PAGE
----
A Swiss brand with American roots, Hamilton offers affordable watches with unique personalities. Vivian Stauffer joined the company in 2007 before being promoted to CEO in 2020. We went to Biel to discuss the brand’s releases with him and Hamilton’s latest film cameo on the wrist of Indiana Jones, no less!
Xavier Markl, MONOCHROME – You have released many novelties already this year. What is your product focus for 2023?
Vivian Stauffer, CEO of Hamilton – We are in June and have released important novelties in the first part of the year.
Among the highlights, we wanted to introduce something new to the Jazzmaster collection. We had a major launch on March 1st with the Performer. The Jazzmaster is a modern collection for Hamilton and is not inspired by one of our past models. It was born when the brand moved from the US to Switzerland in the early 2000s. Until recently, it was mainly associated with the Open Heart version, with its special dial opening. We wanted to give it a twist with a sportier, more dynamic look: we have reworked the case and added a tachymeter to bring more character.
Then, we presented some vintage-inspired watches – for us, the idea is not just to launch a vintage watch but to reinterpret these with a modern eye. There were two highlights, the Lady Necklace and the Pan Europ. Unveiled in June, they are clearly inspired by the past, but we have given them an interesting contemporary touch.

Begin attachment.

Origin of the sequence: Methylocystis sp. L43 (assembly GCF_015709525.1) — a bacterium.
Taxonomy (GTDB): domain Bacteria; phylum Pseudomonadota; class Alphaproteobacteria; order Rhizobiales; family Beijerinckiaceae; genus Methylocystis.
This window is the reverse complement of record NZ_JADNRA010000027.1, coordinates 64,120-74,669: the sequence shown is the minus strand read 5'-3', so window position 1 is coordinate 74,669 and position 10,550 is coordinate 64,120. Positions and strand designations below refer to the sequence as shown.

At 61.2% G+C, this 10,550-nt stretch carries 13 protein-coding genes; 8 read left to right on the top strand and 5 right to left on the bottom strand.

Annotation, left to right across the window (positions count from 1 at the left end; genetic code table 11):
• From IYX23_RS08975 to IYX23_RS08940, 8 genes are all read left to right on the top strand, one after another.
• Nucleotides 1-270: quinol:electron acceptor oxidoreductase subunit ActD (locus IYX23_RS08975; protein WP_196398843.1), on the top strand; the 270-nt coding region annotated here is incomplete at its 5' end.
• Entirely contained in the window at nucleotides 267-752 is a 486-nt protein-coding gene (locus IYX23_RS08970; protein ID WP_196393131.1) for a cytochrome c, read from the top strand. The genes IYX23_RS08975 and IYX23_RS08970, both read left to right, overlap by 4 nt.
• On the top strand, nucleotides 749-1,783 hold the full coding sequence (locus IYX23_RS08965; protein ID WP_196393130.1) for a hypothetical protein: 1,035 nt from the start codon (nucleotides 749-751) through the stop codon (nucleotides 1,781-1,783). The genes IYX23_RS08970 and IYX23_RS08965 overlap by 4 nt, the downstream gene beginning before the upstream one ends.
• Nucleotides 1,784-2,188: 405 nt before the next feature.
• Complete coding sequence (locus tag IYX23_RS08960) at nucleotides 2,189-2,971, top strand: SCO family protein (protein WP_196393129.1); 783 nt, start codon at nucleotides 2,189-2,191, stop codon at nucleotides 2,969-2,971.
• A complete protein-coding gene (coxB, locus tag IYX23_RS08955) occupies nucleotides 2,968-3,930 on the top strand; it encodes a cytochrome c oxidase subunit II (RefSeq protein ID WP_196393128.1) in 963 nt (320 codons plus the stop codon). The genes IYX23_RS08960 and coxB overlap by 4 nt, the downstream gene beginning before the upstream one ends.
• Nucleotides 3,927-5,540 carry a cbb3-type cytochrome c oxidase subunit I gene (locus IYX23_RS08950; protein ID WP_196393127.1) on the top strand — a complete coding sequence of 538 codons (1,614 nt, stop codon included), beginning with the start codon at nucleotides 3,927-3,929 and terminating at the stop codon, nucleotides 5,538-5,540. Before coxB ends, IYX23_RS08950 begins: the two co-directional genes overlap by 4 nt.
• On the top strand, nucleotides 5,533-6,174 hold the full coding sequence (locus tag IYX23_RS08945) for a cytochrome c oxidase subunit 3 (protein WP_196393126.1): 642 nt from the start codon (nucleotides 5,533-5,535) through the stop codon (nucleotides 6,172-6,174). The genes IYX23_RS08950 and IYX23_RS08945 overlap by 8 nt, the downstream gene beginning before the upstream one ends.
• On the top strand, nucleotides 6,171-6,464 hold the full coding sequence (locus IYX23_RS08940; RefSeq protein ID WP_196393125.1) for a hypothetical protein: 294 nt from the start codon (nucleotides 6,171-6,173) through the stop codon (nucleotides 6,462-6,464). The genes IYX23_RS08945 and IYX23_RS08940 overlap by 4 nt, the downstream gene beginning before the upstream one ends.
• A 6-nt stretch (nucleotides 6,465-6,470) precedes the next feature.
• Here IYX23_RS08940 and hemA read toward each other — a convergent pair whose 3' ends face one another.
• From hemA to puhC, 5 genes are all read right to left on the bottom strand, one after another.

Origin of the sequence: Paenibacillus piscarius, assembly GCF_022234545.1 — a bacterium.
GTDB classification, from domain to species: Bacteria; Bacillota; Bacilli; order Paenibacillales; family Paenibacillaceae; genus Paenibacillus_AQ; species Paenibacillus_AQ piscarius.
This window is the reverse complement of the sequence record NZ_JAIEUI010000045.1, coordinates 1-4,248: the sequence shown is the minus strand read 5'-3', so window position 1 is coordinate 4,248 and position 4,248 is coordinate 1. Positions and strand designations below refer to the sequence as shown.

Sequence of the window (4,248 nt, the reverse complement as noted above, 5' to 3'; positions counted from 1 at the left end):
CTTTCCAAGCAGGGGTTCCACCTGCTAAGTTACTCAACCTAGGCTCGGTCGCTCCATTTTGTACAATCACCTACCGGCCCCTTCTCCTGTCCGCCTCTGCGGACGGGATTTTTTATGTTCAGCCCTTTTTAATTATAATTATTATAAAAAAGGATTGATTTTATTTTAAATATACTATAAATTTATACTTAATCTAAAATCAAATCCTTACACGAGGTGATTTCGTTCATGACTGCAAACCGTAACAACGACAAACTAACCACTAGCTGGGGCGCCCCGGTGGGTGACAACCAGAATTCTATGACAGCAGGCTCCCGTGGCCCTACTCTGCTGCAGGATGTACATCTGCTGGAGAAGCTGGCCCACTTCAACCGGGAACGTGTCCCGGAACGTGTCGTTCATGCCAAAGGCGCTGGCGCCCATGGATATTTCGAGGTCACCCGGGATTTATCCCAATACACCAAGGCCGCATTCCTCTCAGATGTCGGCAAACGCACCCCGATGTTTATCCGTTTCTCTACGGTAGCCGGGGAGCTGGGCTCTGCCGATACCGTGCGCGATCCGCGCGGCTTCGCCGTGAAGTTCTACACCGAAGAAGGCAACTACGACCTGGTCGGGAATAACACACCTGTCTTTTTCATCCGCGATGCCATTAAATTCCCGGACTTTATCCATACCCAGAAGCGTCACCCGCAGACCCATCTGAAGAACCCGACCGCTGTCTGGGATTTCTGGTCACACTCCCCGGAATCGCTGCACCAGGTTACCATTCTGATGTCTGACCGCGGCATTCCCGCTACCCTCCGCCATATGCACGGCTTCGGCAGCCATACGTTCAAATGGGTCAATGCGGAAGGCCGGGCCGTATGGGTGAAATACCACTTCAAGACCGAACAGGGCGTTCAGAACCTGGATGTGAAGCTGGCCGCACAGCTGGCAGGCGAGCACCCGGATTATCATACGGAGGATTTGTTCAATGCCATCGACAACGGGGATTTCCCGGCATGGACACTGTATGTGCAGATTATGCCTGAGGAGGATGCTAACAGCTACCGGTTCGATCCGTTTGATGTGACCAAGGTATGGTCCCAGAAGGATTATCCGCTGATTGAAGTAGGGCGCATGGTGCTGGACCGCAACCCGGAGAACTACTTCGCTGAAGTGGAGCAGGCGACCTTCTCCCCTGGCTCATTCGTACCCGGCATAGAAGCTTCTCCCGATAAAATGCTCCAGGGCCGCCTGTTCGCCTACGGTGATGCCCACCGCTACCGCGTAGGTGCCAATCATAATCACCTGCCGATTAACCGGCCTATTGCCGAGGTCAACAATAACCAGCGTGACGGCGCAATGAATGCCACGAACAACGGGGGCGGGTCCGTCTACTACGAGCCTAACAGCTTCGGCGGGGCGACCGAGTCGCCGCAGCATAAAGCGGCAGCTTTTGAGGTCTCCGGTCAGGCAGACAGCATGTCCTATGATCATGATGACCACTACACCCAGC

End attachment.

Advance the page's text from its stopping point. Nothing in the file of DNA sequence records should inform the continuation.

Last, there was the Khaki Navy Frogman 41mm, an animation of an important collection we launched last year with the Frogman 46mm.
What key trends are you trying to address in the market today?
We have 6 main collections at Hamilton. We have the three Khakis (Pilot, Field, Navy), the Jazzmaster we have just talked about, the American Classic, and the Ventura, the triangular watch everybody knows.
One of the key market trends is the push towards smaller watches, and we are responding. We had been releasing 44mm or 46mm watches, but we listened to our customers and responded to their requests for a smaller diameter with the Murph 38mm. So yes, we are reducing the size of our watches, illustrated by the launch of the Frogman 41mm I just mentioned or the Khaki Field 38 of last year.